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brogue

1
[ brohg ]
/ broʊg /
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noun

an Irish accent in the pronunciation of English.
any strong regional accent.

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Origin of brogue

1
First recorded in 1700–10; of uncertain origin; perhaps special use of brogue2

OTHER WORDS FROM brogue

bro·guer·y, noun

Definition for brogue (2 of 3)

brogue2
[ brohg ]
/ broʊg /

noun

a durable, comfortable, low-heeled shoe, often having decorative perforations and a wing tip.
a coarse, usually untanned leather shoe once worn in Ireland and Scotland.

Origin of brogue

2
First recorded in 1580–90; from Irish Gaelic, Scots Gaelic brōg “shoe, brogue, sandal,” from Old Irish brōce; cognate with Latin brācae “trousers”(typically worn by Celts), from Gaulish; see also breech

Definition for brogue (3 of 3)

brogue3
[ brohg ]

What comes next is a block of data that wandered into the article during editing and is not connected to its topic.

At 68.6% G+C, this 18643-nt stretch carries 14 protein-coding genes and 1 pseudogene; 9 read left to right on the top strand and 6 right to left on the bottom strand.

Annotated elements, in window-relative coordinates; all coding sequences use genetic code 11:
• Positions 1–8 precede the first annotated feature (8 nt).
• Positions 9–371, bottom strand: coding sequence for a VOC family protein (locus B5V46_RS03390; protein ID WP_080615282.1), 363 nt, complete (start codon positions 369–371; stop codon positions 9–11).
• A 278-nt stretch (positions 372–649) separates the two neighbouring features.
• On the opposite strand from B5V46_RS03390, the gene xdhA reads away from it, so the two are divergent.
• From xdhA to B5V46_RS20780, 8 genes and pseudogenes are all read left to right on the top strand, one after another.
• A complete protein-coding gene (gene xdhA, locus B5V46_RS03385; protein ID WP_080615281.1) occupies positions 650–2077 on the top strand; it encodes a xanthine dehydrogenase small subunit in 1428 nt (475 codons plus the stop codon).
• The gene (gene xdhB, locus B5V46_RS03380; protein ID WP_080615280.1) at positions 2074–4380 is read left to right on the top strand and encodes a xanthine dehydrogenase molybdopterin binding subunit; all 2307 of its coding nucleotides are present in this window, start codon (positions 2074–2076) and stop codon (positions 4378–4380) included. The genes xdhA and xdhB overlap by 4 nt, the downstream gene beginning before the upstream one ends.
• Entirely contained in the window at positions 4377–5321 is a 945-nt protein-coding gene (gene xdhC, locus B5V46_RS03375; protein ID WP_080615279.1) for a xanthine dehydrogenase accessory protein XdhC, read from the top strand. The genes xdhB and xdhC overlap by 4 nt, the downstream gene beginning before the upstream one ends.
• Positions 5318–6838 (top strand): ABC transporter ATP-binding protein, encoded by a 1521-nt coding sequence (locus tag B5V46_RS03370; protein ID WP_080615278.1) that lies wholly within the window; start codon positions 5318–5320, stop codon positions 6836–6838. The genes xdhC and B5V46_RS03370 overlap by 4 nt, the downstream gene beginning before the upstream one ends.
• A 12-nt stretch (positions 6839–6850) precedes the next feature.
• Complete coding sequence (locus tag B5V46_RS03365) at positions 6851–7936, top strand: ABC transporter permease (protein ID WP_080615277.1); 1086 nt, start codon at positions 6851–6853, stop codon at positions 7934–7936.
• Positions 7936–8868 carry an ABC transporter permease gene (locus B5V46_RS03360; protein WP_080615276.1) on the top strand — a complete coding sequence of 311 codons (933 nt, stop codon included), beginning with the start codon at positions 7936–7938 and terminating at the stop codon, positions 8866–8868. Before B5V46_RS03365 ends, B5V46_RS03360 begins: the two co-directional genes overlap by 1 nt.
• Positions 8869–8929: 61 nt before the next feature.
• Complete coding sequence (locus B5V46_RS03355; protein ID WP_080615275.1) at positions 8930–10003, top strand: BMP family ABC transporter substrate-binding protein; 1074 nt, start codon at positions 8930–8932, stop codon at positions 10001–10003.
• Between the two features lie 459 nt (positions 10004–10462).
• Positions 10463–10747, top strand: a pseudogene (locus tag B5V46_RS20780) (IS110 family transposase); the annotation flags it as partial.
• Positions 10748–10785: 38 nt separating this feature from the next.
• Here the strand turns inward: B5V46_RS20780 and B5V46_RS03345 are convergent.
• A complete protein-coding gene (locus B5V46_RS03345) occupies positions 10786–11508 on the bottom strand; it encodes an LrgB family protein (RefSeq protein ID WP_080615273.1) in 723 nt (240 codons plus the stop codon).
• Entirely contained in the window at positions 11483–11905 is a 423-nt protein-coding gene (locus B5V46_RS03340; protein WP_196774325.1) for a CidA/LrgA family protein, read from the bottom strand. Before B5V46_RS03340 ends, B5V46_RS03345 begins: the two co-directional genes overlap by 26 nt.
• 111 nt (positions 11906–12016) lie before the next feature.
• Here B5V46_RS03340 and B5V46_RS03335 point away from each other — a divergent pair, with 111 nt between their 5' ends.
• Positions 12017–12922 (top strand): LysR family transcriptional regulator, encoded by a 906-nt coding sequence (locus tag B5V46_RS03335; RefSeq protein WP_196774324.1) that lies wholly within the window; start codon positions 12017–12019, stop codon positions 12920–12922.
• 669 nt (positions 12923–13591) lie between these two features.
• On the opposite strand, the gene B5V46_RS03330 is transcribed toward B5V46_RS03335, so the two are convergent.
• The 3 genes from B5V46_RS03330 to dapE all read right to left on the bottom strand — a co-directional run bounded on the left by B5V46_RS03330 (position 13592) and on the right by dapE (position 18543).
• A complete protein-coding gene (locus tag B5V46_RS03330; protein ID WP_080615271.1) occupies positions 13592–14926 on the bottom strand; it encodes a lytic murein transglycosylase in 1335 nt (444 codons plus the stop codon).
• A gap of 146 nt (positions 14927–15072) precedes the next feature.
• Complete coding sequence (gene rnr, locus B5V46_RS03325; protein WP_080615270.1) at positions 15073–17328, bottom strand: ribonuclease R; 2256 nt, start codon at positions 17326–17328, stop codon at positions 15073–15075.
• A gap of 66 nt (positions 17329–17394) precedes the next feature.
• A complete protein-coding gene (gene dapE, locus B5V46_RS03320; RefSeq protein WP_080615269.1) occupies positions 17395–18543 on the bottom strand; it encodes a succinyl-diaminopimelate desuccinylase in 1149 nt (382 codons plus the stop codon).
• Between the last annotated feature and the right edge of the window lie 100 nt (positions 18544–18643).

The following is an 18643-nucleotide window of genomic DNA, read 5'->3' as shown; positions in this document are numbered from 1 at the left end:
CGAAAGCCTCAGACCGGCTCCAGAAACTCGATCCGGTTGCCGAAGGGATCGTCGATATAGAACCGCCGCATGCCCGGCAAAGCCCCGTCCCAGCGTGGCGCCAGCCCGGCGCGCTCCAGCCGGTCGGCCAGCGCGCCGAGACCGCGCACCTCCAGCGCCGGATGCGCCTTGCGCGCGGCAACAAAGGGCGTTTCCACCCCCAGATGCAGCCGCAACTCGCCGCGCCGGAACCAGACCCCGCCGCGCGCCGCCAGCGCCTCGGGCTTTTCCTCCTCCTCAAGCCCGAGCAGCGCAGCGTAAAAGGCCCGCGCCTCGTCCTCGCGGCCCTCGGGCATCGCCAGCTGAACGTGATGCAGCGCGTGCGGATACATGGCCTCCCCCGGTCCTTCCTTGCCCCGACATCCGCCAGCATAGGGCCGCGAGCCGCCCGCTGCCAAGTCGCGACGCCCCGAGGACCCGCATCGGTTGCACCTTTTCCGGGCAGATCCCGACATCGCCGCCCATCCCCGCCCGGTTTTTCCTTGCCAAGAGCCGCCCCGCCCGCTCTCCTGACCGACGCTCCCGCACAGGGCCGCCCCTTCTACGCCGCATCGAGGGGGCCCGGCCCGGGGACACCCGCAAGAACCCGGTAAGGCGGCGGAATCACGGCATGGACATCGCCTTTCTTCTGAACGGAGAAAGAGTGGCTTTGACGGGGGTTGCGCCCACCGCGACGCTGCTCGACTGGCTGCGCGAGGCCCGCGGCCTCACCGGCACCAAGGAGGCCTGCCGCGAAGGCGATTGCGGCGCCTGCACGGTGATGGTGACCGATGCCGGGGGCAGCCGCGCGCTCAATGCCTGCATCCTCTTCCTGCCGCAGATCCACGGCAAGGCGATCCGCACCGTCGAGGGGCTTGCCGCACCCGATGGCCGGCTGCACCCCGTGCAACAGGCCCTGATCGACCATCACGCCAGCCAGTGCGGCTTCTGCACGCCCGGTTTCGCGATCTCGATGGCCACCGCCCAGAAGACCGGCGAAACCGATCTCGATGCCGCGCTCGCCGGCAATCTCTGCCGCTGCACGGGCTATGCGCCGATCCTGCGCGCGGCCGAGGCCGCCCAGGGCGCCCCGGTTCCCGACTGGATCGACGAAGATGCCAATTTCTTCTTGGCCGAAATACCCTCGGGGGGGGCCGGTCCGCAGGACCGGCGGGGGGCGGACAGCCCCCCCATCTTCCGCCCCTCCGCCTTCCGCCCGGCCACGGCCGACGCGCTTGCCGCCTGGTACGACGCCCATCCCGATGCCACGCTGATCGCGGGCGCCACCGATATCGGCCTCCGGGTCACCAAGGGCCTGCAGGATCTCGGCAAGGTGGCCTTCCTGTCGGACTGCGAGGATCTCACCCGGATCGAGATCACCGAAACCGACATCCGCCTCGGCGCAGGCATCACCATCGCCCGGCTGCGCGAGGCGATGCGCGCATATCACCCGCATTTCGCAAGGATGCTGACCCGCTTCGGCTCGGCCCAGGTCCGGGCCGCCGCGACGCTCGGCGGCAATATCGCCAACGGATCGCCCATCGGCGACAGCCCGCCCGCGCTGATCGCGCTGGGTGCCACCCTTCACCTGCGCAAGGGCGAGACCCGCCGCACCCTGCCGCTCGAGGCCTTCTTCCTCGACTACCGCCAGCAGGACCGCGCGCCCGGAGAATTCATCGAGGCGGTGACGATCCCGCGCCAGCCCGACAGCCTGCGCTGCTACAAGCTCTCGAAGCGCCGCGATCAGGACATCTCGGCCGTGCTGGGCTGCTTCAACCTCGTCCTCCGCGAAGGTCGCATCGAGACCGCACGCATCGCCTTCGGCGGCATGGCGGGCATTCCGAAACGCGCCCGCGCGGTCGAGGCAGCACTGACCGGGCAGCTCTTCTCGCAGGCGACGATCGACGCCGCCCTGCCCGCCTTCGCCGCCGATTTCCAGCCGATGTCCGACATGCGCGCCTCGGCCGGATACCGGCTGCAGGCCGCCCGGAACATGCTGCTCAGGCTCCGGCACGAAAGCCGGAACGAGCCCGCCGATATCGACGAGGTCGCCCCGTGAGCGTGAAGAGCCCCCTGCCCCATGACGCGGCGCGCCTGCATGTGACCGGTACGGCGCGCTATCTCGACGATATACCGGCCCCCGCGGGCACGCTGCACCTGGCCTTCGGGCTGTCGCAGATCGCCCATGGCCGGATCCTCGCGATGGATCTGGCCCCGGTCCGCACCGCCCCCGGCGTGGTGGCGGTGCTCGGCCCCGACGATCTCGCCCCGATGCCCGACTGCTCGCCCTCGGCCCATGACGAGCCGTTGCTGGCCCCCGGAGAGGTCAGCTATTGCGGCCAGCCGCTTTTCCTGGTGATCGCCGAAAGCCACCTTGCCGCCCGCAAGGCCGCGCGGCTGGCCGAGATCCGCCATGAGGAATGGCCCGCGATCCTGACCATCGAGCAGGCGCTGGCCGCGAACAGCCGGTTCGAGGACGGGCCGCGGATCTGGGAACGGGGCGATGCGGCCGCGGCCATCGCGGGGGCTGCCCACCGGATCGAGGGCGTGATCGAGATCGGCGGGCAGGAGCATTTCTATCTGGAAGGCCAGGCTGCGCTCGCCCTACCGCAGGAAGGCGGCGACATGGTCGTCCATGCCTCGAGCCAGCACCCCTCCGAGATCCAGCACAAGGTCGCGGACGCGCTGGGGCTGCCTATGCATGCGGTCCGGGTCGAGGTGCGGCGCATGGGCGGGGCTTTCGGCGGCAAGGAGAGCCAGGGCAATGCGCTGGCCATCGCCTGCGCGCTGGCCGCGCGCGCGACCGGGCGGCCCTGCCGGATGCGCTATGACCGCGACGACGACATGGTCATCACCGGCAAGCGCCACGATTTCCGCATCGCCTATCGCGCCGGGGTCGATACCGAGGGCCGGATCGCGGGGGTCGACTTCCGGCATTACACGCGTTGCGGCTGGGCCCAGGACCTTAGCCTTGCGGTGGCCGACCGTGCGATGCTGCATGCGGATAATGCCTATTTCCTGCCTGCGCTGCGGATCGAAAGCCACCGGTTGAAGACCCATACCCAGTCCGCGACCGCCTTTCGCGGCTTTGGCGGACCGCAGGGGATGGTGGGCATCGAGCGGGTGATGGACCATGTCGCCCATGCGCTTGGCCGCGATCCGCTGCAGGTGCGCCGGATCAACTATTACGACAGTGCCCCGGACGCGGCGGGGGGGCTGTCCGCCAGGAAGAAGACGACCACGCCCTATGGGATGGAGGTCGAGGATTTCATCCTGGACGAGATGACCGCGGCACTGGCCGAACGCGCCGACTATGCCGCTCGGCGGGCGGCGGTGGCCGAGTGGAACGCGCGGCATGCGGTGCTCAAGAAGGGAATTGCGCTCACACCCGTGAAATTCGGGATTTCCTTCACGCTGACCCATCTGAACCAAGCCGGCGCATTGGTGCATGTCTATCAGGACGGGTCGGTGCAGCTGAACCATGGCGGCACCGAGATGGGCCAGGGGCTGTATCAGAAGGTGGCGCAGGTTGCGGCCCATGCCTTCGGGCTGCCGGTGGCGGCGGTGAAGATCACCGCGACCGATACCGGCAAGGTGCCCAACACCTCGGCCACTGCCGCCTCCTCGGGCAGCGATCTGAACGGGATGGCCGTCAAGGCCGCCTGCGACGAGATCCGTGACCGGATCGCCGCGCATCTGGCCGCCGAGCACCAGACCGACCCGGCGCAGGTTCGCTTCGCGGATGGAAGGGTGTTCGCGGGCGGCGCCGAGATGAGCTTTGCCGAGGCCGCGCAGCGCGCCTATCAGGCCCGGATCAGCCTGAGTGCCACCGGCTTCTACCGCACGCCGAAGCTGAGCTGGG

/ broʊg /

noun Scot.

a fraud; trick; prank.

Origin of brogue

3
First recorded in 1530–40; of uncertain origin
Dictionary.com Unabridged Based on the Random House Unabridged Dictionary, © Random House, Inc. 2021

How to use brogue in a sentence

British Dictionary definitions for brogue (1 of 2)

brogue1
/ (brəʊɡ) /

noun

a broad gentle-sounding dialectal accent, esp that used by the Irish in speaking English

Word Origin for brogue

C18: probably from brogue ², alluding to the footwear of the peasantry

British Dictionary definitions for brogue (2 of 2)

brogue2
/ (brəʊɡ) /

noun

a sturdy walking shoe, often with ornamental perforations
an untanned shoe worn formerly in Ireland and Scotland

Word Origin for brogue

C16: from Irish Gaelic bróg boot, shoe, probably from Old Norse brōk leg covering
Collins English Dictionary - Complete & Unabridged 2012 Digital Edition © William Collins Sons & Co. Ltd. 1979, 1986 © HarperCollins Publishers 1998, 2000, 2003, 2005, 2006, 2007, 2009, 2012
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